Re: Security Testing of System containing XML files communicating via HTTP (106 Views)
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Occasional Contributor
AMahmood
Posts: 6
Registered: ‎06-27-2012
Message 1 of 2 (124 Views)

Security Testing of System containing XML files communicating via HTTP

Hello,

 

I just been assign to explore WebInspect tool to do Security Testing of system which comprises of XML files to send/receive over HTTP. Is it possible to do so?

 

As I am just a new for this tool so I need you guys to explain in some details (i.e... Steps) that how could I do this task? I have 9.20 version.

 

If WebInspect is not the right option, then please suggest me the tool which can be useful to perform security testing of such system.

 

Thanks,

 

Aqeel Mahmood

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Occasional Collector
JerrySullivan
Posts: 1
Registered: ‎01-03-2013
Message 2 of 2 (106 Views)

Re: Security Testing of System containing XML files communicating via HTTP

Hello,

 

Webinspect will attack any XML or JSON (JavaScript Object Notation) payload in HTTP requests found during attack surface discovery (the automatic crawl, workflow, manual crawl, etc.) when the payload is found in:

 

1. XML or JSON is query parameter value,
2. XML or JSON is post parameter value,
3. XML or JSON is body of POST or,
4. SOAP requests

 

When an XML or JSON payload is attacked, each data value is attacked.

 

When a SOAP payload is attacked, each SOAP method parameter is attacked.

 

This behavior is the default behavior in 9.2 and later releases so no configuration is required. The XML and JSON payloads will be attacked if they are found in the attack surface.

 

For example, if the following request with XML body is found in the attack surface:

 

POST /api/RPC2 HTTP/1.1
Host: plant.blogger.com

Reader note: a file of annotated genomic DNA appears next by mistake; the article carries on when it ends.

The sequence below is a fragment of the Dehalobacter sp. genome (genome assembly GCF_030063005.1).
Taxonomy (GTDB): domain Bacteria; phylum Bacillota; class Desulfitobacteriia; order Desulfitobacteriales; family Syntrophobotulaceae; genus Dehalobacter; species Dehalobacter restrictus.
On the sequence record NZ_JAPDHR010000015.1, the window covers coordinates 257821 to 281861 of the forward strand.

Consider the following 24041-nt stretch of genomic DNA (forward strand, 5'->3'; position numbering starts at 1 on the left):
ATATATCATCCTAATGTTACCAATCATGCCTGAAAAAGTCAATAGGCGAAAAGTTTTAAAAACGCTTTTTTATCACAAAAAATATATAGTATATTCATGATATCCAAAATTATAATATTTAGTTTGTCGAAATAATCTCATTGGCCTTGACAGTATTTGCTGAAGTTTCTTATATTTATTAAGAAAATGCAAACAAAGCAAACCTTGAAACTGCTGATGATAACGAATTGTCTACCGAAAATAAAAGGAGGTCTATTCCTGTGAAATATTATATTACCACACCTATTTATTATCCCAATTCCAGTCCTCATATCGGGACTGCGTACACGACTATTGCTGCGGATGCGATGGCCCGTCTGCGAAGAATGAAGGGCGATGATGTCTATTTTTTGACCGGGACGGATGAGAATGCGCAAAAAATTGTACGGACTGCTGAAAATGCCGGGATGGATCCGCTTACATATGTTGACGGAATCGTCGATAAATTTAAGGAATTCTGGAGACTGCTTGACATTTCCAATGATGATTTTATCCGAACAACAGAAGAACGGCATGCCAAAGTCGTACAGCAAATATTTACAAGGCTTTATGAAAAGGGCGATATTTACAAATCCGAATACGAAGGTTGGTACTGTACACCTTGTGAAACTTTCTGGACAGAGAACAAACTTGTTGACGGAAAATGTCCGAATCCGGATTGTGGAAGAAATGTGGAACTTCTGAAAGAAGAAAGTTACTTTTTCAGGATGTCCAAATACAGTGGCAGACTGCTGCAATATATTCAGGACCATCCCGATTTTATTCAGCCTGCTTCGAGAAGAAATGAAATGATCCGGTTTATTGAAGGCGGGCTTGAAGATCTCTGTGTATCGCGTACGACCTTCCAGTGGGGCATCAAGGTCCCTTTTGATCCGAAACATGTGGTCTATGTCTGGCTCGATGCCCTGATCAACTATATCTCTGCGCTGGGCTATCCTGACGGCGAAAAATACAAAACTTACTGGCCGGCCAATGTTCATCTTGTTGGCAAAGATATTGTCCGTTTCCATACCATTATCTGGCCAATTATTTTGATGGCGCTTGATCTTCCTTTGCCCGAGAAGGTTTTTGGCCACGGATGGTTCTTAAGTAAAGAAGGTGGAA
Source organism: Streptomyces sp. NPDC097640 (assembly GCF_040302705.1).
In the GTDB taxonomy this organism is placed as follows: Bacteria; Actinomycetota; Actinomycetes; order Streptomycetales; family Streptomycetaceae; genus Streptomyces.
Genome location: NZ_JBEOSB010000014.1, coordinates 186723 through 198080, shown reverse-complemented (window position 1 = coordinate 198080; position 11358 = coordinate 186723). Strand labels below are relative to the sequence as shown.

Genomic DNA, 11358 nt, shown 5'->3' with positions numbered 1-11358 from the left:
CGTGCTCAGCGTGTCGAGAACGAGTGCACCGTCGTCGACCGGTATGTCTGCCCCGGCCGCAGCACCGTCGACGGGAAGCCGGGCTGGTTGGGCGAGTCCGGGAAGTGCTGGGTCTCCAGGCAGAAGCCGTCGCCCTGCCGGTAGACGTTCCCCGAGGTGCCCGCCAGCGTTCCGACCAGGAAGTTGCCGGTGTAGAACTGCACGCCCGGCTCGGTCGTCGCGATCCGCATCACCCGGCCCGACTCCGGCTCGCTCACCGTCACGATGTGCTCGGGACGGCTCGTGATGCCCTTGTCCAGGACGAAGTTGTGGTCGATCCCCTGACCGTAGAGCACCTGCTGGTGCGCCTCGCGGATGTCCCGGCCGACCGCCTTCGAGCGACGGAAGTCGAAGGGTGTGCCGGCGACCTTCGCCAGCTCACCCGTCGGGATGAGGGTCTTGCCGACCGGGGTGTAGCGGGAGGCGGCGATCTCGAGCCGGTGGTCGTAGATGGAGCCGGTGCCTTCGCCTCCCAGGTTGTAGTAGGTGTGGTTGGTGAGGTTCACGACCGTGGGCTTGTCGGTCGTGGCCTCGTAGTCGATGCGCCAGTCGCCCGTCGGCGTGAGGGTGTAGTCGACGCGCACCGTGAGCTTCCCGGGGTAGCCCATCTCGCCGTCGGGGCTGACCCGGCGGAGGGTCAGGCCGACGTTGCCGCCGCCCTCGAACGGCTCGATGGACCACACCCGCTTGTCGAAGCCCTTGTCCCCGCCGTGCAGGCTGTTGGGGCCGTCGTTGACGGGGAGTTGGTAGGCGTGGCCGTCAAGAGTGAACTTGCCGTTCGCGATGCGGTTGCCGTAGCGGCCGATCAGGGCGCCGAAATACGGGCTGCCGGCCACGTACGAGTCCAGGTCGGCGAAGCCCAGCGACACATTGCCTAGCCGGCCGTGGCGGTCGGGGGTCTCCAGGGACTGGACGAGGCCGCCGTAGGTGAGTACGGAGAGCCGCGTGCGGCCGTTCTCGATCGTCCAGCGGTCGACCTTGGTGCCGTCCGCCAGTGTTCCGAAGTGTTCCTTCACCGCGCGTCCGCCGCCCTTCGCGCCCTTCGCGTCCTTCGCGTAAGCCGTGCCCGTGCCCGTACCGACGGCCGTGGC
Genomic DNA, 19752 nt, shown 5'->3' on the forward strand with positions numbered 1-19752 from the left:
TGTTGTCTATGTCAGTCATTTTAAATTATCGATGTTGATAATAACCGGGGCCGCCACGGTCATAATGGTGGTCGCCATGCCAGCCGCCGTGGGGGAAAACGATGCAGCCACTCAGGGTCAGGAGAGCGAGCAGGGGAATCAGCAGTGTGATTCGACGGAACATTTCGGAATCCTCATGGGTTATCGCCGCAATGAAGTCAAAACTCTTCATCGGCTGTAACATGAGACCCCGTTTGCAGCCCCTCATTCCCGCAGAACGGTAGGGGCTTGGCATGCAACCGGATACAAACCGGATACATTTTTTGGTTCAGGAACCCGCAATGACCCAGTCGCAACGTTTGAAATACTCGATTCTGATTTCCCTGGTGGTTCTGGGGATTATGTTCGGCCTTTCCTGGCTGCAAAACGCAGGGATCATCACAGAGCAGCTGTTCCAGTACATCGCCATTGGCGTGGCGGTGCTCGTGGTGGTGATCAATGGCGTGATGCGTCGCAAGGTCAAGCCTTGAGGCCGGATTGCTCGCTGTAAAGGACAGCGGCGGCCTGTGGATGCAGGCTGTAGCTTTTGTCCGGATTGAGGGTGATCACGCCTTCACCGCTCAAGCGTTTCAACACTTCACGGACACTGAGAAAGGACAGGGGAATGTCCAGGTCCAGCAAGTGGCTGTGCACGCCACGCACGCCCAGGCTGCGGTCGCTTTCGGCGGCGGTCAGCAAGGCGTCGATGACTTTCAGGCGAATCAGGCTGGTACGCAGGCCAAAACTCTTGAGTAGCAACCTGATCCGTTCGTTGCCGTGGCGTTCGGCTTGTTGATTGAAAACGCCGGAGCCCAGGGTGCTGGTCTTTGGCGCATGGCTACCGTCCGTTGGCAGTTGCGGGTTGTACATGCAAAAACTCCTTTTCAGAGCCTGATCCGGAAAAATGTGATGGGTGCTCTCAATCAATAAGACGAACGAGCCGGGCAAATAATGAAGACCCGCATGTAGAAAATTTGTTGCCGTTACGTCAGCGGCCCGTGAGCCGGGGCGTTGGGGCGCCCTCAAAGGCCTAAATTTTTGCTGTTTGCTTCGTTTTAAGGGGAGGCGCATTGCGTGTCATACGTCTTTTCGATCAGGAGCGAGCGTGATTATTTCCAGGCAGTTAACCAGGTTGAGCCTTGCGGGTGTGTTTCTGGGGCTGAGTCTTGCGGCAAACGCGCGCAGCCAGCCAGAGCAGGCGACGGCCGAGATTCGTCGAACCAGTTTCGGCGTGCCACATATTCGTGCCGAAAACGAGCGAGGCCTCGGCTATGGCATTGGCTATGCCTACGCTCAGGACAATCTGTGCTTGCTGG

Content-Type: text/xml
<?xml version='1.0'?>
<methodCall attrib='a'>
<methodName>blogger.newPost</methodName>
<params>
<param1>
<value>
<string>APP_KEY</string>
</value>
</param1>
<param2>
<value>
<string>BLOG_ID</string>
</value>
</param2>
<param3>
<value>
<string>USERNAME</string>
</value>
</param3>
<param4>
<value>
<string>PASSWORD</string>
</value>
</param4>
<param5>
<value>
<string>ENTRY_TEXT</string>
</value>
</param5>
<param6>
<value>
<boolean>PUBLISH</boolean>
</value>
</param6>
</params>
</methodCall>

 

The parameters with the following XPATHs are attacked:

 

"/methodCall/@attrib"
"/methodCall/methodName"
"/methodCall/params/param1/value/string"
"/methodCall/params/param1/value"
"/methodCall/params/param1"
"/methodCall/params/param2/value/string"
"/methodCall/params/param2/value"
"/methodCall/params/param2"
"/methodCall/params/param3/value/string"
"/methodCall/params/param3/value"
"/methodCall/params/param3"
"/methodCall/params/param4/value/string"
"/methodCall/params/param4/value"
"/methodCall/params/param4"
"/methodCall/params/param5/value/string"
"/methodCall/params/param5/value"
"/methodCall/params/param5"
"/methodCall/params/param6/value/boolean"
"/methodCall/params/param6/value'
"/methodCall/params/param6"
"/methodCall/params"

 

Similarly, if the following request with JSON body is found in the attack surface:

 

POST /api/RPC2 HTTP/1.1
Host: plant.blogger.com
Content-Type: application/json

{
"params":[{
"sid":"090ab87de72571d978186cfddb390001",
"ticket_id":"",
"subject":"this is the subject",
"body":"this is the body\r\nblah blah\r\n&nbsp;",
"body_html":"<P><FONT face=Arial size=1></FONT>this is the body</P>\r\n<P>blah blah</P>\r\n<P><BR>&nbsp;</P>",
"to":"spiascuser@gmail.com",
"priority":50,
"custom":{
"Field 1":"v1",
"Field 2":1.2,
"F3":[999,"zzz"]}}],
"method":"replyMail",
"push":[1,2,3],
"pop":["a","b",[{"x":"1"},5,6]]
}

 

The parameters with the following JPATHs are attacked:

 

"$.params"
"$.params[0].sid"
"$.params[0].ticket_id"
"$.params[0].subject"
"$.params[0].body"
"$.params[0].body_html"
"$.params[0].to"
"$.params[0].priority"
"$.params[0].custom"
"$.params[0].custom.Field 1"
"$.params[0].custom.Field 2"
"$.params[0].custom.F3"
"$.params[0].custom.F3[0]"
"$.params[0].custom.F3[1]"
"$.method"
"$.push"
"$.push[0]"
"$.push[1]"
"$.push[2]"
"$.pop"
"$.pop[0]"
"$.pop[1]"
"$.pop[2][0].x"
"$.pop[2][1]"
"$.pop[2][2]"

 

These examples show the data payload as the body of a HTTP POST request. The data payload would also be attacked in the same way if it was the value of a HTTP post or query parameter.

 

I hope this answers your questsion.

 

Jerry Sullivan

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